On 7/15/2022, DOT/NHTSA published a final rule (view it here) that makes significant changes to the requirements for rear impact guards (RIGs).   This rule is effective  1/11/23, for new vehicle manufacture. RIGS are also referred to as “underride” bumpers and these rules are applicable for all trailers, not just cargo tanks, with some exceptions (exceptions, like wheels-back vehicles, are essentially unchanged, though “low chassis vehicles” have been added as an exception). These rules are part of Federal Motor Vehicle Safety Standards (FMVSS) and can be found in 49 CFR 571.223 and .224.   The basic idea of the proposed changes is to increase the impact resistance.  The current rules are based on an impact from a passenger vehicle traveling at 30 mph.  The new rules increase that speed to 35 mph.  While that’s only 16.7% increase in speed, the energy from the resulting impact increases by 36%.    This change more or less aligns US rules with the Canadian underride rules which have been in place since around 2008.  

The proposed requirements would result in bumpers that:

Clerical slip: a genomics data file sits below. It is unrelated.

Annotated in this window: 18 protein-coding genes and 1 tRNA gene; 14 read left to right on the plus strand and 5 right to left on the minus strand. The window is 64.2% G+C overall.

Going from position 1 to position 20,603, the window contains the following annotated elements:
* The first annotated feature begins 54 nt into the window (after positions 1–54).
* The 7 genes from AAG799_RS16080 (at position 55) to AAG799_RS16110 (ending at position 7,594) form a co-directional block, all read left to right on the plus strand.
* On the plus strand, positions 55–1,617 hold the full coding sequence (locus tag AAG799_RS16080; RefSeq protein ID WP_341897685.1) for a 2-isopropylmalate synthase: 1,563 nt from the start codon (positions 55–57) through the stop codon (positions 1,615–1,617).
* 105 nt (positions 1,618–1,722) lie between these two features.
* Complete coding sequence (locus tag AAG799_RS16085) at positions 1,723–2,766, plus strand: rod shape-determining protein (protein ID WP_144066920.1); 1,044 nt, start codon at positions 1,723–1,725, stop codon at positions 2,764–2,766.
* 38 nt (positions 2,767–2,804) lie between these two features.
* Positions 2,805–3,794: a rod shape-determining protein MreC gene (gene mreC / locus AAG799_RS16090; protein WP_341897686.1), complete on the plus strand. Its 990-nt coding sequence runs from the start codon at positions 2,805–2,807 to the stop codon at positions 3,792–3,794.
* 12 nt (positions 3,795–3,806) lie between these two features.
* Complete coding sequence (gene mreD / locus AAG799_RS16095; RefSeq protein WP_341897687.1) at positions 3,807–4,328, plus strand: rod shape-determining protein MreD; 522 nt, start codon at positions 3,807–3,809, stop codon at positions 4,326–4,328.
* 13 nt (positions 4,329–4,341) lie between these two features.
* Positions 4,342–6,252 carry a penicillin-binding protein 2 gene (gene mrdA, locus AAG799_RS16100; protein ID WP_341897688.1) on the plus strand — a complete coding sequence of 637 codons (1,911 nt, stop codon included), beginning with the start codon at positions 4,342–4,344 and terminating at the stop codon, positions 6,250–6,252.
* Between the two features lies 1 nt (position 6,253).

• Resist a uniform distributed load of 350 kN (78,683 lb), with no more than 125 mm (4.9″) of deflection and absorbing at least 20 kJ (14,751 ft-lb). OR resist a 700kN (157,366 lb) load with no more than 125 mm (4.9″) deflection (no energy absorption required for higher load).
  • Maintain ground clearance after the energy absorption test, not exceeding 560 mm (22″).
  • Not separate from their mounting structure after testing is completed.

NJP Engineering doesn’t have any specific commentary on these rules, other than the general commentary that:

  • Alignment with Canadian rules is a good thing.
  • DOT/NHTSA probably has understated the cost/safety impact of increased weight, particularly in the cargo tank industry.